Clarice Smith Center Presents World Premiere of David Roussve/REALITY's "Saudade"

Edith Billups | 2/4/2009, 5:53 p.m.

Choreographer David Roussve notes that it was in 2004 while attending his father€s funeral that he became inspired to explore the concept of bitter sweetness. This concept would become the basis for a piece, €Saudade,€ the latest dance theatre work of David Rousseve/REALITY, which will have its world premiere at the Clarice Smith Performing Arts Center€s Kay Theatre, at the University of Maryland, College Park, Feb. 5 and 6 at 8 p.m.

Co-commissioned by the Center, the multimedia €Saudade€ intertwines dancing by an acclaimed international cast of seven performers, monologues written and told by Roussve that illuminate the history of African Americans in the southern U.S., and a soundscore of traditional and contemporary fado music.

Praised by the Chicago Sun Times for his €inspired, ingenious work,€ Roussve is the artistic director of the multiracial dance/theater ensemble, whose members hail from such countries as India, Burkina Faso and Indonesia. Rousseve describes Saudade, a Portuguese word, as meaning nostalgic, or longing in English.

€It is an ode to the idea of bittersweet, that single moment in which joy and sadness are experienced together,€ said Rousseve, 49. €The piece became a metaphor for contemporary life and its bombardment of all these conflicting politics and emotions.€

A native of Houston, Rousseve studied theater as a youngster. He attended Princeton for pre-law and studied experimental dance and theater while he was there.

In €Saudade,€ Rousseve performs eight monologues, and many are stories from his own experience.

€Some are fictional, but in the end, many are autobiographical,€ said the choreographer. €The characters span from a wide range of time.€

One monologue features a slave woman named Sally from the 18th century and another features a character who talks about living through Hurricane Katrina.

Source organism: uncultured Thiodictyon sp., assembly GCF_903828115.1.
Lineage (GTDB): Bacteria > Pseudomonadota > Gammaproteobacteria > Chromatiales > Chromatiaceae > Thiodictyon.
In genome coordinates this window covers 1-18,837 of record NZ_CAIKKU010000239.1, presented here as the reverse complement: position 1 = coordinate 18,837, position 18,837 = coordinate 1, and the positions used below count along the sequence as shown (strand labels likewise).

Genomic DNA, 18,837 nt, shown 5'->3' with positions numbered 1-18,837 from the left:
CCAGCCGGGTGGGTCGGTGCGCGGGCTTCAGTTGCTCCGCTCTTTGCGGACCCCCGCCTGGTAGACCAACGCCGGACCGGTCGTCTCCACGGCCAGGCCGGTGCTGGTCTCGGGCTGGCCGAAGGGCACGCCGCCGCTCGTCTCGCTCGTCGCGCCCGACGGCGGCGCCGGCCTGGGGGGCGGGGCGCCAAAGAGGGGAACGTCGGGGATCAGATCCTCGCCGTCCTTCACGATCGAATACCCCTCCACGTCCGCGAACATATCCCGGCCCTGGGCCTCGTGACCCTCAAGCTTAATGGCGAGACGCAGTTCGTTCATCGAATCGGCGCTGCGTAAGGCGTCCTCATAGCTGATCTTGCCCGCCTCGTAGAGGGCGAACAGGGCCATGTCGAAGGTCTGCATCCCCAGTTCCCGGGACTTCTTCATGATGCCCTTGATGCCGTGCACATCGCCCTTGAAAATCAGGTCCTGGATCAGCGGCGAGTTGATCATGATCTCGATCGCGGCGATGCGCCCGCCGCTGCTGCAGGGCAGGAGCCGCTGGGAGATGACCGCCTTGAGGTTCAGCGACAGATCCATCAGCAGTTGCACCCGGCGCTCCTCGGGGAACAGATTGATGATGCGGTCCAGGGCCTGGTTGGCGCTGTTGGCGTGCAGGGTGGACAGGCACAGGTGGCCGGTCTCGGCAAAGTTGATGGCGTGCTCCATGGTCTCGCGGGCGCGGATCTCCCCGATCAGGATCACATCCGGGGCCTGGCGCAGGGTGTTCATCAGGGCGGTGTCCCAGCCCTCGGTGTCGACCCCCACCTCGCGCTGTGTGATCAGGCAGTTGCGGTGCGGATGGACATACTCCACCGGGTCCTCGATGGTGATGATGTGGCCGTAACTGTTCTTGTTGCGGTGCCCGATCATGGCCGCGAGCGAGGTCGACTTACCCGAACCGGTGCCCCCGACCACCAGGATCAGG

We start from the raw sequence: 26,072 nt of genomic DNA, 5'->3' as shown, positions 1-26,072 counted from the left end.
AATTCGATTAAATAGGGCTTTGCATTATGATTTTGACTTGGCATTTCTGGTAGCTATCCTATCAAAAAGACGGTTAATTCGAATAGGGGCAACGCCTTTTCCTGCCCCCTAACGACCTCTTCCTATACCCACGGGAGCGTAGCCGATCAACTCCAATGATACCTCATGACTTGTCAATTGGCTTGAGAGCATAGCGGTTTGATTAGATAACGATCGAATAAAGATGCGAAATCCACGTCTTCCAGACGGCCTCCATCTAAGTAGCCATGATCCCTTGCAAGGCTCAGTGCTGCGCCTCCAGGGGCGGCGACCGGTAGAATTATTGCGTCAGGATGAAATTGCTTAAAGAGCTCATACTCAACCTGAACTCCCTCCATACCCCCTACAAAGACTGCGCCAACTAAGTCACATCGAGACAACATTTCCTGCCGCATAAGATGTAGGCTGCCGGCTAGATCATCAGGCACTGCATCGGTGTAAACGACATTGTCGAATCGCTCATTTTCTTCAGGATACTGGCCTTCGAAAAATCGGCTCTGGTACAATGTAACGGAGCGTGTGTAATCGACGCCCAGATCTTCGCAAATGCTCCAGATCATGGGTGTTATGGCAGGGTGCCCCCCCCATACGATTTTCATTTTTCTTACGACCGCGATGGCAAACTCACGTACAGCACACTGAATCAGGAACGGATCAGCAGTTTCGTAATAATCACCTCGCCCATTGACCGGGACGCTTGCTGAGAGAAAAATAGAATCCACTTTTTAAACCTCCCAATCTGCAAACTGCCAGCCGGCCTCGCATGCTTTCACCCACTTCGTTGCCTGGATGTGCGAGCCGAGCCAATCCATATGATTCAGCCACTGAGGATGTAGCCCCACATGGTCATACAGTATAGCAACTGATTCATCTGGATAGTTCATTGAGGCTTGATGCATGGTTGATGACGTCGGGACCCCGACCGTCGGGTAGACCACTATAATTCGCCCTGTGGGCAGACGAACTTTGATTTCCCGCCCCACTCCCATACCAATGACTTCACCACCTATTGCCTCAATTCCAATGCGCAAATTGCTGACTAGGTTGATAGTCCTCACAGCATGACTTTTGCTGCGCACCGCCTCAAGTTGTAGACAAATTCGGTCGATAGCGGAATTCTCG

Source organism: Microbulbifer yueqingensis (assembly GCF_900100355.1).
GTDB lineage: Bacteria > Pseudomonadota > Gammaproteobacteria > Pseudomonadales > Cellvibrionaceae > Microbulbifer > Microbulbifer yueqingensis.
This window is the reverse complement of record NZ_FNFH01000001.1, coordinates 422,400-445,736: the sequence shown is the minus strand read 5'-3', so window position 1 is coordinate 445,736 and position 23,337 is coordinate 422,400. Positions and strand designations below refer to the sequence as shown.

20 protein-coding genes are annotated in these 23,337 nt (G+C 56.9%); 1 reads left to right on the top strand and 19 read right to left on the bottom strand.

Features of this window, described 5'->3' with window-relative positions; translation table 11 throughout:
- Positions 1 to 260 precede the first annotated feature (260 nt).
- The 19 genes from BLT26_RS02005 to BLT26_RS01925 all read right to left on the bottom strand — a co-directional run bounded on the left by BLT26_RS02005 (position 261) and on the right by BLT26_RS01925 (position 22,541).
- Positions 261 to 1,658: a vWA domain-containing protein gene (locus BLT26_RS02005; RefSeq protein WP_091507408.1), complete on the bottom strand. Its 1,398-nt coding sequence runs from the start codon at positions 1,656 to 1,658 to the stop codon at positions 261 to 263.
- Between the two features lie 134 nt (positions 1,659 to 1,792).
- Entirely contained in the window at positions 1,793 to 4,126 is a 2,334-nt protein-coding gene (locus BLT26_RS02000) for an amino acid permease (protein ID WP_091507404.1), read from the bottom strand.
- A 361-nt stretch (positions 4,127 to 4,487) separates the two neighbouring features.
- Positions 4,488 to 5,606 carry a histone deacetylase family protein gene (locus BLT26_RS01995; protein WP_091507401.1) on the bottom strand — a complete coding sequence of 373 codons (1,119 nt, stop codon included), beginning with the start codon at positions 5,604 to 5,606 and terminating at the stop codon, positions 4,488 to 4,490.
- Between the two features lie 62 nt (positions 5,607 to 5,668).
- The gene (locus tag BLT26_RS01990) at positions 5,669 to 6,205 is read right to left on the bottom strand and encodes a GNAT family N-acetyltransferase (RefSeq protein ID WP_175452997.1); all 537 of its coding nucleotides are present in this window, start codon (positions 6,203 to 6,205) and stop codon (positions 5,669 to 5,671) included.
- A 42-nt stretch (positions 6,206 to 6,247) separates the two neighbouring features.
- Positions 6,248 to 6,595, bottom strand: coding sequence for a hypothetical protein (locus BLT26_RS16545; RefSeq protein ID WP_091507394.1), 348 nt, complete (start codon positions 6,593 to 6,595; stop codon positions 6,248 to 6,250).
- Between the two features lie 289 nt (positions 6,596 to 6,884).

€The characters, through their own perspective, talk about how they are affected as African Americans. What is interesting is that we have an international cast, but through these African American characters, we are trying to find out what is common to the human experience, the human condition,€ he said.

Regarding the music, Rousseve said he had never heard of fado before. Similar to Portuguese blues, Rousseve though the style fit with his play perfectly.

€It€s very emotional, and a lot of it is about the heartbreak of love and joy. Thematically, it is so perfect for the issue we are dealing with,€ he said. €What connects the stories are the emotions. We are using Portuguese music danced by a woman from Indonesia or Africa, but there is something that is common between all of these forms.€

Over the past few years, Rousseve has collaborated with Sweet Honey in the Rock€s Ysaye Barnwell (Urban Scenes/Creole Dreams,€ €92); jazz hip-hop Grammy nominee Me€Shell N€degeOcello (€The Whispers of Angels,€ €95); and Tony-winning lighting designer Beverly Emmons (€Love Songs,€ €99).
In a free pre-performance lecture titled €The Music of Saudade€ on Thurs., Feb. 5, at 7 p.m., in the Leah M. Smith Lecture Hall (School of Music Room 2200), University of Maryland Dept. of Spanish and Portuguese Language, Professor Regina Igel will provide a brief history of fado music and discuss the specific works featured in Rousseve€s dance.

Tickets to performances of €Saudade€ are $35; $7 for full-time students. Tickets are available by visiting www.claricesmithcenter.umd.edu or calling 301-405-ARTS (2787).